There’s a little bit of fall in the air tonight, perfect for the official beginning of the season. When I was a kid, this would have been the time of year when our occasionally-functional window air conditioner would be turned off BEFORE it froze over, and the kitchen would cool off enough that we could bake something without feeling like we were inside the oven. My grandparents would drive to visit Grandpa’s sisters on the farm where he grew up, about 3 hours away in the mountains, and come back with bags and bags of mountain apples, which my mother, a Cosmic Possum if I’ve ever seen one, and my grandmother, brilliant home cooks both, would turn into applesauce and apple butter. I made my first solo batch at the age of 17, about a year after I figured out, hey, this cooking thing is fun!
But the most iconic recipe of my childhood, the one that makes me feel tied down firmly by my roots in a comforting, coming-home sort of way, would have to be The Sugar Cookies. Mom learned the recipe from my grandma, who got it from her mother, who had it written down as her “grandma’s sugar cookies.” So if we’re parsing it correctly and the recipe really did come from my great-great-grandmother, it’s definitely been in the family since before the World War I era, when she passed away, possibly even as early as the Civil War.
To me, the quarter and cross-quarter days, no matter what their primary focus is, all have an undercurrent of honoring the passing of the seasons and connecting with my community, past and present. So tonight I made a big batch of those sugar cookies, with the vanilla and cinnamon and nutmeg. I remembered the women in my family who’ve made them before me, saved out a couple of cookies for my mom and grandparents to eat tomorrow while I’m at work, and packaged up the rest to take to work with me. I honored the change of season by baking voluntarily during the day, an act that in my childhood home, which was barely air conditioned when it was at all, would have had to wait for this time of year. I honored my ancestors by being mindful of my great-grandmother and her grandmother, from whom the recipe was passed down. I’m connecting with my living family by leaving some cookies for them (and more importantly to Grandma, by cleaning the kitchen–this latest renovation is about to kick her ass) and with my coworkers and community by sharing my food with them. And, added bonus, spending the evening baking is a good way to acknowledge being OWNED by a goddess associated with the hearth.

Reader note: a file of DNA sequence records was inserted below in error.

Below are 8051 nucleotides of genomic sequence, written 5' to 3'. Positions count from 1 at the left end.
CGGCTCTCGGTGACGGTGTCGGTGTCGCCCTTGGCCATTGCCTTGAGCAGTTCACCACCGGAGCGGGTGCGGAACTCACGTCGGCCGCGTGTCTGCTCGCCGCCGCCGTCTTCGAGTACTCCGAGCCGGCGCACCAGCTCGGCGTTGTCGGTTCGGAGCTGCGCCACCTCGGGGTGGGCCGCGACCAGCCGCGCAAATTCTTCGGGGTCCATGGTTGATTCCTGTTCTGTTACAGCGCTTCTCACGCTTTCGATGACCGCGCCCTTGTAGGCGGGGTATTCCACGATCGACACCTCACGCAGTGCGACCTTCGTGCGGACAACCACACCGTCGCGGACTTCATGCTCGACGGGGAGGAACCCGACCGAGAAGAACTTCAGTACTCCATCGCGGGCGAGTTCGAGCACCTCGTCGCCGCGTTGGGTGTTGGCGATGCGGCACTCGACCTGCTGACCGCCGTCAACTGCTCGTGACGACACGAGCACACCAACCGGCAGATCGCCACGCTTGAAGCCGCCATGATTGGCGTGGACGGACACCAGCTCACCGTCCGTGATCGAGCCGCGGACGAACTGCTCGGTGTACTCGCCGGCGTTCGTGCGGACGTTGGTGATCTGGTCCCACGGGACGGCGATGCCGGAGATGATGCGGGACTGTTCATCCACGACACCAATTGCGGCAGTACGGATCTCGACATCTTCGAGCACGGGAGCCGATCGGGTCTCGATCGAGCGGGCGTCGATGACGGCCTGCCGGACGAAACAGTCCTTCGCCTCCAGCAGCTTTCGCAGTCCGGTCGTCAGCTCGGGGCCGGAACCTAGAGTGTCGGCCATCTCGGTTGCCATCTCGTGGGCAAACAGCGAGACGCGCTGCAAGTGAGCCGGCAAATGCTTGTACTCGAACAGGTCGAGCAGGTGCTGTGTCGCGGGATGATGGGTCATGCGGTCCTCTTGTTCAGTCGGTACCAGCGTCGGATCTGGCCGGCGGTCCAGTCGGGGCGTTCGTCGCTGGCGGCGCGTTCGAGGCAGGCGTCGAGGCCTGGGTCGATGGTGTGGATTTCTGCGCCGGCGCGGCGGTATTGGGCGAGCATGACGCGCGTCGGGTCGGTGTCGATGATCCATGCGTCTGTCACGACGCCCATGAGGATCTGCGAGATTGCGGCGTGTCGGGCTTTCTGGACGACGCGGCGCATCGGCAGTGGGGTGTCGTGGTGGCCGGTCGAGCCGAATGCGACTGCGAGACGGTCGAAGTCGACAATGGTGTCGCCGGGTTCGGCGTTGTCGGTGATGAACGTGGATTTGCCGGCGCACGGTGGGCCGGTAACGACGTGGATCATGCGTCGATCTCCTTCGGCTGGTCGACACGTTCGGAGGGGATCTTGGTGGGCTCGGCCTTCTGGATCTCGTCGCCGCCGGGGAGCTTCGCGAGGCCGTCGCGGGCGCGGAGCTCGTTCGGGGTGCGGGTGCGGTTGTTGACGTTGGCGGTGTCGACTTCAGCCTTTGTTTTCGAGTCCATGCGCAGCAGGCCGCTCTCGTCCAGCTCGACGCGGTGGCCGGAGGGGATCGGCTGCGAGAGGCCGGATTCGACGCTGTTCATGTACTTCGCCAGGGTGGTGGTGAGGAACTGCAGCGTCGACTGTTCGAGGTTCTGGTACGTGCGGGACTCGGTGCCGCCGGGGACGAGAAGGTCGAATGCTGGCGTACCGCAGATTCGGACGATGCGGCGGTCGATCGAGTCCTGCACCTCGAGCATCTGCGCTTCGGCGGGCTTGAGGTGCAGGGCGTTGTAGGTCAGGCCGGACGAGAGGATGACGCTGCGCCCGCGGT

All that from a batch of cookies? ABSOLUTELY. There’s this idea that our day-to-day lives should somehow be separate from our faiths, but I don’t buy it. Ritual doesn’t have to be fancy. I don’t think I need to dance skyclad around the front yard to affect the energies I’m wanting to influence.